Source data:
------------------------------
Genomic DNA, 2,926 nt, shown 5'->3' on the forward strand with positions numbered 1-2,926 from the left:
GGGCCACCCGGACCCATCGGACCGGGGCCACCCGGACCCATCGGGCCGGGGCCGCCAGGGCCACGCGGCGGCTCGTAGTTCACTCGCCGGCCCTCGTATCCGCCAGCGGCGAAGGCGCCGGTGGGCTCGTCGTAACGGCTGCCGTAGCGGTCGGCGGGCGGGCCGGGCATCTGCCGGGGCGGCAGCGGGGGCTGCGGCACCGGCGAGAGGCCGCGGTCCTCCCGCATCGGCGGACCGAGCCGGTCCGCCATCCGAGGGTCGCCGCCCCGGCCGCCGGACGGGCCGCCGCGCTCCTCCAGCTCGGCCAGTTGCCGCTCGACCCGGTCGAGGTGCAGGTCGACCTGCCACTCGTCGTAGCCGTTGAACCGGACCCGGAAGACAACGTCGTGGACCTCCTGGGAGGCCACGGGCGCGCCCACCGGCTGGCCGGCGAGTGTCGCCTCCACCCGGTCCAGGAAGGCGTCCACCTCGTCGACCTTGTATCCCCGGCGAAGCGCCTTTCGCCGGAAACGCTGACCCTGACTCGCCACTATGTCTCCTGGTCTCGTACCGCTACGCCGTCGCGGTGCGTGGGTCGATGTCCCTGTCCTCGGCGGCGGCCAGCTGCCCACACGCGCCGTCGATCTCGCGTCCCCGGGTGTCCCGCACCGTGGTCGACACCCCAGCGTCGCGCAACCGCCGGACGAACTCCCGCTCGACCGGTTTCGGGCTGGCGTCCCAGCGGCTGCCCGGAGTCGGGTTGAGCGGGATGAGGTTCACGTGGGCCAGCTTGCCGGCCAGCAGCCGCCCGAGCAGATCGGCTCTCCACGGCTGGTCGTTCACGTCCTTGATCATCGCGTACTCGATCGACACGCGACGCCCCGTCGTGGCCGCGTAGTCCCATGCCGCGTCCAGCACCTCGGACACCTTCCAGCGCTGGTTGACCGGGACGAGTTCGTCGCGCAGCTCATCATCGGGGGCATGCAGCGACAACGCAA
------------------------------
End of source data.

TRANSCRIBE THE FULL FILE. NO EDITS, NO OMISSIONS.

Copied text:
Genomic DNA, 2,926 nt, shown 5'->3' on the forward strand with positions numbered 1-2,926 from the left:
GGGCCACCCGGACCCATCGGACCGGGGCCACCCGGACCCATCGGGCCGGGGCCGCCAGGGCCACGCGGCGGCTCGTAGTTCACTCGCCGGCCCTCGTATCCGCCAGCGGCGAAGGCGCCGGTGGGCTCGTCGTAACGGCTGCCGTAGCGGTCGGCGGGCGGGCCGGGCATCTGCCGGGGCGGCAGCGGGGGCTGCGGCACCGGCGAGAGGCCGCGGTCCTCCCGCATCGGCGGACCGAGCCGGTCCGCCATCCGAGGGTCGCCGCCCCGGCCGCCGGACGGGCCGCCGCGCTCCTCCAGCTCGGCCAGTTGCCGCTCGACCCGGTCGAGGTGCAGGTCGACCTGCCACTCGTCGTAGCCGTTGAACCGGACCCGGAAGACAACGTCGTGGACCTCCTGGGAGGCCACGGGCGCGCCCACCGGCTGGCCGGCGAGTGTCGCCTCCACCCGGTCCAGGAAGGCGTCCACCTCGTCGACCTTGTATCCCCGGCGAAGCGCCTTTCGCCGGAAACGCTGACCCTGACTCGCCACTATGTCTCCTGGTCTCGTACCGCTACGCCGTCGCGGTGCGTGGGTCGATGTCCCTGTCCTCGGCGGCGGCCAGCTGCCCACACGCGCCGTCGATCTCGCGTCCCCGGGTGTCCCGCACCGTGGTCGACACCCCAGCGTCGCGCAACCGCCGGACGAACTCCCGCTCGACCGGTTTCGGGCTGGCGTCCCAGCGGCTGCCCGGAGTCGGGTTGAGCGGGATGAGGTTCACGTGGGCCAGCTTGCCGGCCAGCAGCCGCCCGAGCAGATCGGCTCTCCACGGCTGGTCGTTCACGTCCTTGATCATCGCGTACTCGATCGACACGCGACGCCCCGTCGTGGCCGCGTAGTCCCATGCCGCGTCCAGCACCTCGGACACCTTCCAGCGCTGGTTGACCGGGACGAGTTCGTCGCGCAGCTCATCATCGGGGGCATGCAGCGACAACGCAA